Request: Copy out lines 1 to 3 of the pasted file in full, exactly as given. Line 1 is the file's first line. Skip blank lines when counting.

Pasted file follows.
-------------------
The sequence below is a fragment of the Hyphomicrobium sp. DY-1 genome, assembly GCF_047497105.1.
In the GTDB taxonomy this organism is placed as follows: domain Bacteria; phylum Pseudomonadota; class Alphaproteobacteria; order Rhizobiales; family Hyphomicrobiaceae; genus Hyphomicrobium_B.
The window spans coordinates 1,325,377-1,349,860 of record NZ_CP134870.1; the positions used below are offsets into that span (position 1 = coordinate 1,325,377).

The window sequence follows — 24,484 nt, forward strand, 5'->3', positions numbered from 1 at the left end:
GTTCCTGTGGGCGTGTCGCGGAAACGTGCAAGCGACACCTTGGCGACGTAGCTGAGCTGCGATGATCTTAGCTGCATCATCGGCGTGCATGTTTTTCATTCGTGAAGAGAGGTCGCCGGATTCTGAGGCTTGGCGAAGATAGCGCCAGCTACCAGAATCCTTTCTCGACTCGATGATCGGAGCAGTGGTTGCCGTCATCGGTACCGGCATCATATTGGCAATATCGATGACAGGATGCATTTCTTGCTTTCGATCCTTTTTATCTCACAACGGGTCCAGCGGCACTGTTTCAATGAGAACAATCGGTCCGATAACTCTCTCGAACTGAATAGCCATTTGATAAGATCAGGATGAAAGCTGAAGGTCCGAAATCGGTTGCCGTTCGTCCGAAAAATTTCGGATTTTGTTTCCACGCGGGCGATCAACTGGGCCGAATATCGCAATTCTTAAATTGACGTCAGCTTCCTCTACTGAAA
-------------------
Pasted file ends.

The sequence below is a fragment of the Hyphomicrobium sp. DY-1 genome, assembly GCF_047497105.1.
In the GTDB taxonomy this organism is placed as follows: domain Bacteria; phylum Pseudomonadota; class Alphaproteobacteria; order Rhizobiales; family Hyphomicrobiaceae; genus Hyphomicrobium_B.
The window spans coordinates 1,325,377-1,349,860 of record NZ_CP134870.1; the positions used below are offsets into that span (position 1 = coordinate 1,325,377).